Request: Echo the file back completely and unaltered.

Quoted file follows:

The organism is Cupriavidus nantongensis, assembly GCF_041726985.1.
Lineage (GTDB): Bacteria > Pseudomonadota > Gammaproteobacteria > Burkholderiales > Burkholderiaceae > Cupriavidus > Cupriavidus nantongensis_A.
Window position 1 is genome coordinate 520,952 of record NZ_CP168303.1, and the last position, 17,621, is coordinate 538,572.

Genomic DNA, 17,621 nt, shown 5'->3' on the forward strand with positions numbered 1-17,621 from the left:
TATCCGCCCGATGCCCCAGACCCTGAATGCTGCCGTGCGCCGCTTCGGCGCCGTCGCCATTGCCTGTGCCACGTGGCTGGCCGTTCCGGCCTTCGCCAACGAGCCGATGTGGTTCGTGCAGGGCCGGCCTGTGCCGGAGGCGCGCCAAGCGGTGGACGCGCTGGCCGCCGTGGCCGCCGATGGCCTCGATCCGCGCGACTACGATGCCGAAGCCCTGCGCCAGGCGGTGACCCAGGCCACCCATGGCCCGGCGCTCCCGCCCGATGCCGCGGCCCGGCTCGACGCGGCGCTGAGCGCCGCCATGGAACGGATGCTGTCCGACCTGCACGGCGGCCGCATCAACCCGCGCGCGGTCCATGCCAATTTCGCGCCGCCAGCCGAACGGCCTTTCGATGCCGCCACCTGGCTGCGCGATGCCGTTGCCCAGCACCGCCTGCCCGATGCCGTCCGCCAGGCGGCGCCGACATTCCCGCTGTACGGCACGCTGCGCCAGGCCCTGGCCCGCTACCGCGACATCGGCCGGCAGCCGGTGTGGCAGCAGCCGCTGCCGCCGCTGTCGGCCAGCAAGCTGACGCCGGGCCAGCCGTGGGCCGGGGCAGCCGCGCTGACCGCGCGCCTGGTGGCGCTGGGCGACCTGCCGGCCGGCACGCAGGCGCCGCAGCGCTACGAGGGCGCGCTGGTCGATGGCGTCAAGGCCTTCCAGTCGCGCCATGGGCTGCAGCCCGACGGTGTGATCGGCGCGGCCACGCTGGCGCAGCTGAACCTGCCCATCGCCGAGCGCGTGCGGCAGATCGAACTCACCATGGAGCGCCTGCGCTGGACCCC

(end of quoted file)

The organism is Cupriavidus nantongensis, assembly GCF_041726985.1.
Lineage (GTDB): Bacteria > Pseudomonadota > Gammaproteobacteria > Burkholderiales > Burkholderiaceae > Cupriavidus > Cupriavidus nantongensis_A.
Window position 1 is genome coordinate 520,952 of record NZ_CP168303.1, and the last position, 17,621, is coordinate 538,572.

Genomic DNA, 17,621 nt, shown 5'->3' on the forward strand with positions numbered 1-17,621 from the left:
TATCCGCCCGATGCCCCAGACCCTGAATGCTGCCGTGCGCCGCTTCGGCGCCGTCGCCATTGCCTGTGCCACGTGGCTGGCCGTTCCGGCCTTCGCCAACGAGCCGATGTGGTTCGTGCAGGGCCGGCCTGTGCCGGAGGCGCGCCAAGCGGTGGACGCGCTGGCCGCCGTGGCCGCCGATGGCCTCGATCCGCGCGACTACGATGCCGAAGCCCTGCGCCAGGCGGTGACCCAGGCCACCCATGGCCCGGCGCTCCCGCCCGATGCCGCGGCCCGGCTCGACGCGGCGCTGAGCGCCGCCATGGAACGGATGCTGTCCGACCTGCACGGCGGCCGCATCAACCCGCGCGCGGTCCATGCCAATTTCGCGCCGCCAGCCGAACGGCCTTTCGATGCCGCCACCTGGCTGCGCGATGCCGTTGCCCAGCACCGCCTGCCCGATGCCGTCCGCCAGGCGGCGCCGACATTCCCGCTGTACGGCACGCTGCGCCAGGCCCTGGCCCGCTACCGCGACATCGGCCGGCAGCCGGTGTGGCAGCAGCCGCTGCCGCCGCTGTCGGCCAGCAAGCTGACGCCGGGCCAGCCGTGGGCCGGGGCAGCCGCGCTGACCGCGCGCCTGGTGGCGCTGGGCGACCTGCCGGCCGGCACGCAGGCGCCGCAGCGCTACGAGGGCGCGCTGGTCGATGGCGTCAAGGCCTTCCAGTCGCGCCATGGGCTGCAGCCCGACGGTGTGATCGGCGCGGCCACGCTGGCGCAGCTGAACCTGCCCATCGCCGAGCGCGTGCGGCAGATCGAACTCACCATGGAGCGCCTGCGCTGGACCCC